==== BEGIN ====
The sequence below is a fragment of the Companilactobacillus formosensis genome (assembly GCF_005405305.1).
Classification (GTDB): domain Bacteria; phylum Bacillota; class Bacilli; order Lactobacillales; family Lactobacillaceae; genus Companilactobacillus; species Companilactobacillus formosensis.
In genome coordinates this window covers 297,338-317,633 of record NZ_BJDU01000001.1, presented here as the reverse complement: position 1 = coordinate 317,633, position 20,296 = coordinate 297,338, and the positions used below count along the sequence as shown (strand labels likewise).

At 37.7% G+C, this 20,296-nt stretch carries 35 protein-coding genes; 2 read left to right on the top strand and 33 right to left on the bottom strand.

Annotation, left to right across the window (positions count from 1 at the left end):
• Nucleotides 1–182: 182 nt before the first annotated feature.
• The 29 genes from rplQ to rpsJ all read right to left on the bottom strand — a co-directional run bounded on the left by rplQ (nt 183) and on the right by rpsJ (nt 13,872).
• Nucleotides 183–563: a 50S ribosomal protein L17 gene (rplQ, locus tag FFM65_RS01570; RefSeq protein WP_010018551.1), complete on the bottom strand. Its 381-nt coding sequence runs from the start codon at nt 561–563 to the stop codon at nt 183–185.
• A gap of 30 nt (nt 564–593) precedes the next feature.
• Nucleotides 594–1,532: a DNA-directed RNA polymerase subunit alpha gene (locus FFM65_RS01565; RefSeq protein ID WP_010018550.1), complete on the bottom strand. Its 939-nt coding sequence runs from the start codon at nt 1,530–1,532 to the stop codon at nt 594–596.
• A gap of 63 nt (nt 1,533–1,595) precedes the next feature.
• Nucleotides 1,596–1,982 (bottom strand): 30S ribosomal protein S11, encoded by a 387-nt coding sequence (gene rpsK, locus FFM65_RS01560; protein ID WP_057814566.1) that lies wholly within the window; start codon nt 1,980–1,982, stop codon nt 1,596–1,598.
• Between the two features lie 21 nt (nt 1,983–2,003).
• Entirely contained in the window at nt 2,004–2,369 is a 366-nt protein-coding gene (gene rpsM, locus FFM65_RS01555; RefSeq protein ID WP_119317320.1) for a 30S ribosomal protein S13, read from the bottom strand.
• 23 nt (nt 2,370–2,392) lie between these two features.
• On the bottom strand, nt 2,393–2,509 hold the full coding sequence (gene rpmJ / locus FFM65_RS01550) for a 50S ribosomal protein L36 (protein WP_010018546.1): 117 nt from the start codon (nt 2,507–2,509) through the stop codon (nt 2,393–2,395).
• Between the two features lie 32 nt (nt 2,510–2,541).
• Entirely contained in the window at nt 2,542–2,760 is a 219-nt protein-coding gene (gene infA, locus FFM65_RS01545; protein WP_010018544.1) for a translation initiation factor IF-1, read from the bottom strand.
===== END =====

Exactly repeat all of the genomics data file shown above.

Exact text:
The sequence below is a fragment of the Companilactobacillus formosensis genome (assembly GCF_005405305.1).
Classification (GTDB): domain Bacteria; phylum Bacillota; class Bacilli; order Lactobacillales; family Lactobacillaceae; genus Companilactobacillus; species Companilactobacillus formosensis.
In genome coordinates this window covers 297,338-317,633 of record NZ_BJDU01000001.1, presented here as the reverse complement: position 1 = coordinate 317,633, position 20,296 = coordinate 297,338, and the positions used below count along the sequence as shown (strand labels likewise).

At 37.7% G+C, this 20,296-nt stretch carries 35 protein-coding genes; 2 read left to right on the top strand and 33 right to left on the bottom strand.

Annotation, left to right across the window (positions count from 1 at the left end):
• Nucleotides 1–182: 182 nt before the first annotated feature.
• The 29 genes from rplQ to rpsJ all read right to left on the bottom strand — a co-directional run bounded on the left by rplQ (nt 183) and on the right by rpsJ (nt 13,872).
• Nucleotides 183–563: a 50S ribosomal protein L17 gene (rplQ, locus tag FFM65_RS01570; RefSeq protein WP_010018551.1), complete on the bottom strand. Its 381-nt coding sequence runs from the start codon at nt 561–563 to the stop codon at nt 183–185.
• A gap of 30 nt (nt 564–593) precedes the next feature.
• Nucleotides 594–1,532: a DNA-directed RNA polymerase subunit alpha gene (locus FFM65_RS01565; RefSeq protein ID WP_010018550.1), complete on the bottom strand. Its 939-nt coding sequence runs from the start codon at nt 1,530–1,532 to the stop codon at nt 594–596.
• A gap of 63 nt (nt 1,533–1,595) precedes the next feature.
• Nucleotides 1,596–1,982 (bottom strand): 30S ribosomal protein S11, encoded by a 387-nt coding sequence (gene rpsK, locus FFM65_RS01560; protein ID WP_057814566.1) that lies wholly within the window; start codon nt 1,980–1,982, stop codon nt 1,596–1,598.
• Between the two features lie 21 nt (nt 1,983–2,003).
• Entirely contained in the window at nt 2,004–2,369 is a 366-nt protein-coding gene (gene rpsM, locus FFM65_RS01555; RefSeq protein ID WP_119317320.1) for a 30S ribosomal protein S13, read from the bottom strand.
• 23 nt (nt 2,370–2,392) lie between these two features.
• On the bottom strand, nt 2,393–2,509 hold the full coding sequence (gene rpmJ / locus FFM65_RS01550) for a 50S ribosomal protein L36 (protein WP_010018546.1): 117 nt from the start codon (nt 2,507–2,509) through the stop codon (nt 2,393–2,395).
• Between the two features lie 32 nt (nt 2,510–2,541).
• Entirely contained in the window at nt 2,542–2,760 is a 219-nt protein-coding gene (gene infA, locus FFM65_RS01545; protein WP_010018544.1) for a translation initiation factor IF-1, read from the bottom strand.